Opening Remarks

Keynote Lecture

   In the afternoon session, 7 delegates from organizations in Myanmar and Japan were invited to the panel discussion. Mr. Kawasaki led the panel discussion as a moderator and made 3 questions to the panelists such as i) What is necessary to implement IWRM in Myanmar, ii) What is the expectation to RBO in implementation of IWRM in Myanmar, and iii) What is the expectation to international organizations to implement IWRM in Myanmar. Mr. Sein Tun, Director, DWIR, Ministry of Transport stressed the necessity of collection of current situation on IWRM and grasping existing baseline on IWRM implementation in Myanmar. In addition, Dr. Khin Ni Ni Thein, ARBRO Founder and Special Advisor, Secretary of the Expert Group of NWRC emphasized that there were many excellent human resources in Myanmar, however, they needed holistic policy to implement IWRM and lobbying support in addition to financial and technical support from international society. From the floor, there were comments for the necessity to implement IWRM and the establishment of RBO as well as the establishment and implementation of holistic policy by securing transparency, and intensive discussions were conducted.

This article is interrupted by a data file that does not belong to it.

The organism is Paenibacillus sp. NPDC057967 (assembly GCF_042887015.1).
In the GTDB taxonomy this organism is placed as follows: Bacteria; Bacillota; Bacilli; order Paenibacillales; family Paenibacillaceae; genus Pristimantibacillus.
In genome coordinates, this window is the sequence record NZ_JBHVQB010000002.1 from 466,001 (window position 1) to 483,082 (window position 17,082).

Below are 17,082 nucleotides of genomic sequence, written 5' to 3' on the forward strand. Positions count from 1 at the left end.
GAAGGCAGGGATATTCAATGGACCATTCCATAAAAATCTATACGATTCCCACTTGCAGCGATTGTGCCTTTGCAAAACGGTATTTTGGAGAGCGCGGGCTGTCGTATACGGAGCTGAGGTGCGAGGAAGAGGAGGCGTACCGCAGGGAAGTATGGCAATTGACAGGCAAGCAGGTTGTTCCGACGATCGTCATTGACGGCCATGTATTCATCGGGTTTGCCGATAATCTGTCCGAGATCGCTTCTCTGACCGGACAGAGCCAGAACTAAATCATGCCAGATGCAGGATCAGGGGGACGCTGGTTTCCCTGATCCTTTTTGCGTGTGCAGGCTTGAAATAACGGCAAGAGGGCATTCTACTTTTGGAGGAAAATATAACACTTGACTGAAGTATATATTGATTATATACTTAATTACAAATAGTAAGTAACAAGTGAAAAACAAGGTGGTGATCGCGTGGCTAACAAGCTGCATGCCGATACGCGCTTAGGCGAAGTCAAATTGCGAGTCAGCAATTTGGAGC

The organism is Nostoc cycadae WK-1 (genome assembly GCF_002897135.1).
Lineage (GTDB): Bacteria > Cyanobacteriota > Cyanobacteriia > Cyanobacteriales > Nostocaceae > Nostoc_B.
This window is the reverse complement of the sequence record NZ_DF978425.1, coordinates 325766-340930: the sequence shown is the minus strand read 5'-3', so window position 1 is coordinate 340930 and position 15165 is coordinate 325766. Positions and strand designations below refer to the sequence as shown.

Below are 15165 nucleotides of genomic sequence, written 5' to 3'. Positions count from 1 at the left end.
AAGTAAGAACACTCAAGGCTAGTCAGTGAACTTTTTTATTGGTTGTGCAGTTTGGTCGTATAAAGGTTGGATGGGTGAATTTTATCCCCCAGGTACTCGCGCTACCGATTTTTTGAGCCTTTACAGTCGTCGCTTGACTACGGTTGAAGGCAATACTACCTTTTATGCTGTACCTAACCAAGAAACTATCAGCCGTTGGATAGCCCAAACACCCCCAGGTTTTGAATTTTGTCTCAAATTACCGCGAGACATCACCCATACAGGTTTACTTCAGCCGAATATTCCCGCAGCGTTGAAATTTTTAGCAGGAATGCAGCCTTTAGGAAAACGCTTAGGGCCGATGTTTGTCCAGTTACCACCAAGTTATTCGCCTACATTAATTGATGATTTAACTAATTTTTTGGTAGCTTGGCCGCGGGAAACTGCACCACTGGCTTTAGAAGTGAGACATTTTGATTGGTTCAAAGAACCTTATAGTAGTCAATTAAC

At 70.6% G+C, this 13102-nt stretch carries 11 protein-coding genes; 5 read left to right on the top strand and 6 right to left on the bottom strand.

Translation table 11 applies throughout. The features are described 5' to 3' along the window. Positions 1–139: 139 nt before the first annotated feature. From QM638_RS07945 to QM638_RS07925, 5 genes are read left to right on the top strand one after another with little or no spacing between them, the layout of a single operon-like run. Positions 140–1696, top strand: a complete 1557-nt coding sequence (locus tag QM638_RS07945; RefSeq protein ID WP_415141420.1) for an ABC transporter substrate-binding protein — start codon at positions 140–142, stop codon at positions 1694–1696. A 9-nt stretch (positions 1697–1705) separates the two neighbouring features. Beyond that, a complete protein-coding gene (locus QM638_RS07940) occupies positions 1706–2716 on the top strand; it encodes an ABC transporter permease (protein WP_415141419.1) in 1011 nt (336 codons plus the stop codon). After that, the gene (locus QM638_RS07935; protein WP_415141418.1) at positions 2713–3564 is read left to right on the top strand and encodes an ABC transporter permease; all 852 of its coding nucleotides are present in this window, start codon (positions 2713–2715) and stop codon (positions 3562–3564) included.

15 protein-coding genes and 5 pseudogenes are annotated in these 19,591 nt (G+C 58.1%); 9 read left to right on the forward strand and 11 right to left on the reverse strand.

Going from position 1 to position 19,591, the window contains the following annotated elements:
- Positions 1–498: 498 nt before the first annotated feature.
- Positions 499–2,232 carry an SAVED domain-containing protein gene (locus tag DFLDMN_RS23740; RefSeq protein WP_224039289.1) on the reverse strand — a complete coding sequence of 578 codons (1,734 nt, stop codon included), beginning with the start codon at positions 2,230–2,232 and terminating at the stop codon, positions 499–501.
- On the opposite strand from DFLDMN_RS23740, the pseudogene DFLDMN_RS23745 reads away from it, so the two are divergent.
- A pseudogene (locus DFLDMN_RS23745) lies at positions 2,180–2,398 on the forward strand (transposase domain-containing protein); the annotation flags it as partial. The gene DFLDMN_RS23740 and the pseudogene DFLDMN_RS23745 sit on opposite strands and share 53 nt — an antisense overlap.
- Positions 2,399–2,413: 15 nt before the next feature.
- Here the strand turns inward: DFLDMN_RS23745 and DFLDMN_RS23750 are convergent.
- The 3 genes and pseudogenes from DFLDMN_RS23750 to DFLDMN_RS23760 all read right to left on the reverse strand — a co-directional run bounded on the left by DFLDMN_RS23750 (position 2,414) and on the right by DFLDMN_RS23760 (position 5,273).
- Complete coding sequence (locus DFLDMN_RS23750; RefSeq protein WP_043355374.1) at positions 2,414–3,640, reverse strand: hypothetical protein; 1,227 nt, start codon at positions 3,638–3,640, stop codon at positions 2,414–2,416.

As result of discussions, we agreed that we need i ) Clear target and process to implement IWRM, ii) establishment of active RBO and iii) Continuous support not only in financial area, but also in experience & engineering with ownership.

   At the end of the workshop, Mr. Sein Tun, Director, DWIR, Ministry of Transport offered closing remarks as representative of MOT and talked about the expectation and the result of the workshop by introducing the NWRC and declared the success of the workshop.